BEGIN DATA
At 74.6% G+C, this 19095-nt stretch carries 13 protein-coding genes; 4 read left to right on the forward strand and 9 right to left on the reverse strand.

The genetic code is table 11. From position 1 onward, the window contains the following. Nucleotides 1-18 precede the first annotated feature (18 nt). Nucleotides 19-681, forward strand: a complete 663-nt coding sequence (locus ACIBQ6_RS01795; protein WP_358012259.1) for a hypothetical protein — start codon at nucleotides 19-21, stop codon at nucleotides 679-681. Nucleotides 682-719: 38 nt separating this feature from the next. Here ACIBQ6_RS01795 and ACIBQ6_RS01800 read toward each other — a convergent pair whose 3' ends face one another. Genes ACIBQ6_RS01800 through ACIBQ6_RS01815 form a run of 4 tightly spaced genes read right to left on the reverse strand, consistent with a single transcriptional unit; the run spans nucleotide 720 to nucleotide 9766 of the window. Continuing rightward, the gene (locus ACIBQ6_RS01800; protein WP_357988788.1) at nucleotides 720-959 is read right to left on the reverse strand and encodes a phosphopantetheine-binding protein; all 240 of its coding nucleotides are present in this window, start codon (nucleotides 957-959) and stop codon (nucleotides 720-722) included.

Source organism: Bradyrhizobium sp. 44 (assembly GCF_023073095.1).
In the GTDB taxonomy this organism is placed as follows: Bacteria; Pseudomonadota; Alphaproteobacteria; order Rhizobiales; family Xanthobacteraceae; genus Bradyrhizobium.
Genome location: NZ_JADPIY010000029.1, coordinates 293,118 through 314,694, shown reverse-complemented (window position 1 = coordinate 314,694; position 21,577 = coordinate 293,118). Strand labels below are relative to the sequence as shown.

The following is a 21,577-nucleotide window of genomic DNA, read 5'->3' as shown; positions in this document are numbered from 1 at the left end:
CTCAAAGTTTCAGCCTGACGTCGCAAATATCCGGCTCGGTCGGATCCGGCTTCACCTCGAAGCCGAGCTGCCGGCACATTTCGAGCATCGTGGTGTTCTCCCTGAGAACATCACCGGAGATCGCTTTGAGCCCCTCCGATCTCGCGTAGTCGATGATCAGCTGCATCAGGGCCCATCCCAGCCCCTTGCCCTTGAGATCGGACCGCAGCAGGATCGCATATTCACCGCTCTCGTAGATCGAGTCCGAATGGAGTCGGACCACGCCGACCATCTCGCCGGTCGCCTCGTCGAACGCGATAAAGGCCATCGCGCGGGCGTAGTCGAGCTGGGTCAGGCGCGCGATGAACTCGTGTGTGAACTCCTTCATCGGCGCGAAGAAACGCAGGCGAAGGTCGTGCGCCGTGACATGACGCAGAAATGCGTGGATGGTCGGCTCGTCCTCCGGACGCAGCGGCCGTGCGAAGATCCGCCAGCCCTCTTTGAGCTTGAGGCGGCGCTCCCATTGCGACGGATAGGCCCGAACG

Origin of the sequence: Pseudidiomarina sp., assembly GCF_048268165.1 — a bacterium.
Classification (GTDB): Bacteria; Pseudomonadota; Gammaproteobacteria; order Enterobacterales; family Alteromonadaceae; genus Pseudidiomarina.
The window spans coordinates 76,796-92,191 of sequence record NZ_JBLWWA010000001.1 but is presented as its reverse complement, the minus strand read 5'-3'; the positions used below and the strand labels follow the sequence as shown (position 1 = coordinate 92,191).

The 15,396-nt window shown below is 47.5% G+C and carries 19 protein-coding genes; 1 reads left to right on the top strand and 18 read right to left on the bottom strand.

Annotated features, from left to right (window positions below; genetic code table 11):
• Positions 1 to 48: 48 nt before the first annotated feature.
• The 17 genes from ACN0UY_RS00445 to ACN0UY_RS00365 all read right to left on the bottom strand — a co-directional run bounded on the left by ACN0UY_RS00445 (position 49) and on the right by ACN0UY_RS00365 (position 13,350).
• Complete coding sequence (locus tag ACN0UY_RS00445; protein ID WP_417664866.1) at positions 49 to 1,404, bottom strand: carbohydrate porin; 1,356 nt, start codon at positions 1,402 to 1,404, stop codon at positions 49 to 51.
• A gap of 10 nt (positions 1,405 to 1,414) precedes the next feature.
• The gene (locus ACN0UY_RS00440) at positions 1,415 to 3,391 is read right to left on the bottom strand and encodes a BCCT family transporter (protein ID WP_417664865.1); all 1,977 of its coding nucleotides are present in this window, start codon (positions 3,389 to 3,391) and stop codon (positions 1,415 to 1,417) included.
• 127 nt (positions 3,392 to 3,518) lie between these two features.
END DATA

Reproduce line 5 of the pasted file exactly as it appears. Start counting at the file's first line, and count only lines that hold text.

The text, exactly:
Genome location: NZ_JADPIY010000029.1, coordinates 293,118 through 314,694, shown reverse-complemented (window position 1 = coordinate 314,694; position 21,577 = coordinate 293,118). Strand labels below are relative to the sequence as shown.